"What's the song called, Daddy?", Zion asked, nodding his head to the beat appreciatively.

Robert and I looked at each other across the table. Glad I'm not the one on the spot, I thought, trying not to laugh and wondering what Robert would say.

Robert hesitated. "This is a Mickey Avalon song", he said. Zion returned to his cauliflower.

We looked at each other across the table again. "I assume you were imagining him at preschool, too?" Robert asked, smirking.

I got me a quick thinking husband. But then again, they don't hand out PhD's to chimps, you know.


Must be the holiday spirit hitting me at last ;) BUT! This morning Ysette sent me a link to this store, selling all kinds of silly/naughty/cool religious tschlock. I am sooo lusting after the Seven Deadly Sins Wristbands! (Lusting, get it? Oh man, I slay me....) What an awesome way to tell the world which particularly sinful mood I'm experiencing that day!

Santa, I know I'm a Jew and I don't believe in you and all, but if you find room in your imaginary sack of treats for the seven deadly sins wristbands for me, that'd be pretty cool.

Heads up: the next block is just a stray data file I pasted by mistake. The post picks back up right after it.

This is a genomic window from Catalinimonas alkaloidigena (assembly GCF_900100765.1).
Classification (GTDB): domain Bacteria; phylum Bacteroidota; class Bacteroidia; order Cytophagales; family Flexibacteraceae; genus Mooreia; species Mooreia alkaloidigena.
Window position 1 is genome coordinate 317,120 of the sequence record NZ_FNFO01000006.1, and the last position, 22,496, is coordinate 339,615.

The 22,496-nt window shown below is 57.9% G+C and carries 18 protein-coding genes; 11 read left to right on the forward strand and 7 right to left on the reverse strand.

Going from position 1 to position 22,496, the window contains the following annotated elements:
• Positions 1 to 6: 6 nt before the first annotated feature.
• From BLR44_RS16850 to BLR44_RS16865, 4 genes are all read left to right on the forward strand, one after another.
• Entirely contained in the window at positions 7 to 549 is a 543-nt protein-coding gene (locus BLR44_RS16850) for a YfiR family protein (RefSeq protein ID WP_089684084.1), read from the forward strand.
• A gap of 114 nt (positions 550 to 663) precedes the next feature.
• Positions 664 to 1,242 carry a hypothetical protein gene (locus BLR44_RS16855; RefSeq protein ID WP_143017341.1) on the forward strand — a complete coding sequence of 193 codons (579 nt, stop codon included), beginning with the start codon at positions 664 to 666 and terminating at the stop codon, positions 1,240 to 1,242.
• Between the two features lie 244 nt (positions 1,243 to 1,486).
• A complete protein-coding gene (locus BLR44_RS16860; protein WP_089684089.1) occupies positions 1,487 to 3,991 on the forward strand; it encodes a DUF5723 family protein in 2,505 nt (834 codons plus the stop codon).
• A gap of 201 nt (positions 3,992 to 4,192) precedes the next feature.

Worth a shot, right? And hey, they're cheaper than diamonds!


Remember how I mentioned, in my 7 weird things about me, how much I love socks? Yeah. So when my mom said she wanted to get me just a few more little Hanukkah gifts, I immediately told her how much I'd like some more socks. The cold weather seems to bring out the sock hoarder in me- what can I say? Mom agreed, and off I went to Sock Dreams with her money burning a hole in my pocket.
The girls on had, as usual, given some very useful comments and reviews. This time I paid particular attention to the love that Sock It To Me socks were getting and I came away with:
-Diamond ribbed knee highs in navy,
-Sock it to me 2 color stripes in green and white,
-Sock it to me argyle knee highs in khaki/olive/brown
-M Squareds in bubblegum (these were not knee highs, more like mid calf, so I'm kinda bummed about that)
And, since even a sock lover sometimes needs to shake things up a bit, I also got:
-arm warmers in olive marl, and
-leg warmers! in charcoal.

Now who's smokin' hot?? Only thing is, I need more short(er) skirts now, to show off my awesome leg wear. I'm thinking about knitting some skirts, so stay tuned...

Monday, December 10, 2007

More knitting fun